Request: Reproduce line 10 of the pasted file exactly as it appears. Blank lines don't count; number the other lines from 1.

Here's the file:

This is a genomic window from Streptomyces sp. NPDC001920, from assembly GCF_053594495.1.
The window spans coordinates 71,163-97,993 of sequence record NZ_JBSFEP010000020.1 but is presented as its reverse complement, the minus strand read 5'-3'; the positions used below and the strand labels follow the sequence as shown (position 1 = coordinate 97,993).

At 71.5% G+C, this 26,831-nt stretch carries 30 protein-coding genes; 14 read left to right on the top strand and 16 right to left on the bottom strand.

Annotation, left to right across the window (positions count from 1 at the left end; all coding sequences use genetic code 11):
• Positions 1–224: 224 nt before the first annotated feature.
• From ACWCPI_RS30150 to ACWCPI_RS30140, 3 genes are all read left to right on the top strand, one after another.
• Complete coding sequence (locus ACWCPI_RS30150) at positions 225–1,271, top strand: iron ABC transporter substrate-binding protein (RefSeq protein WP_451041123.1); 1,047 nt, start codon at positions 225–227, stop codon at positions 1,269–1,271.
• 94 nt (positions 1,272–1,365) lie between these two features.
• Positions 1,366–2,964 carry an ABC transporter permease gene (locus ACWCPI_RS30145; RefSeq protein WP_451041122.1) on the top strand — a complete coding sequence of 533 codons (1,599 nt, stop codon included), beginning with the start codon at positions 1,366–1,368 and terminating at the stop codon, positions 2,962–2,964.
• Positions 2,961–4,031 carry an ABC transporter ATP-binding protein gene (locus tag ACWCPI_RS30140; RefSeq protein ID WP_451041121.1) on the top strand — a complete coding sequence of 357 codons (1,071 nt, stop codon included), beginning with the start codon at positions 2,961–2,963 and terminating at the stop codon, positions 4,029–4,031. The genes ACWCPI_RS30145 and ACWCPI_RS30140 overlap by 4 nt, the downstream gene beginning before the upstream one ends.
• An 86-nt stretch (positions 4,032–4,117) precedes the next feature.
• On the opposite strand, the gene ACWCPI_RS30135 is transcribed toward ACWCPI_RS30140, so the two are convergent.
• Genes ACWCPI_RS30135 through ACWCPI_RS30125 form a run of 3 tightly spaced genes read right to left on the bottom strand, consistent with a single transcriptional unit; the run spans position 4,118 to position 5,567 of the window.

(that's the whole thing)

• Positions 2,961–4,031 carry an ABC transporter ATP-binding protein gene (locus tag ACWCPI_RS30140; RefSeq protein ID WP_451041121.1) on the top strand — a complete coding sequence of 357 codons (1,071 nt, stop codon included), beginning with the start codon at positions 2,961–2,963 and terminating at the stop codon, positions 4,029–4,031. The genes ACWCPI_RS30145 and ACWCPI_RS30140 overlap by 4 nt, the downstream gene beginning before the upstream one ends.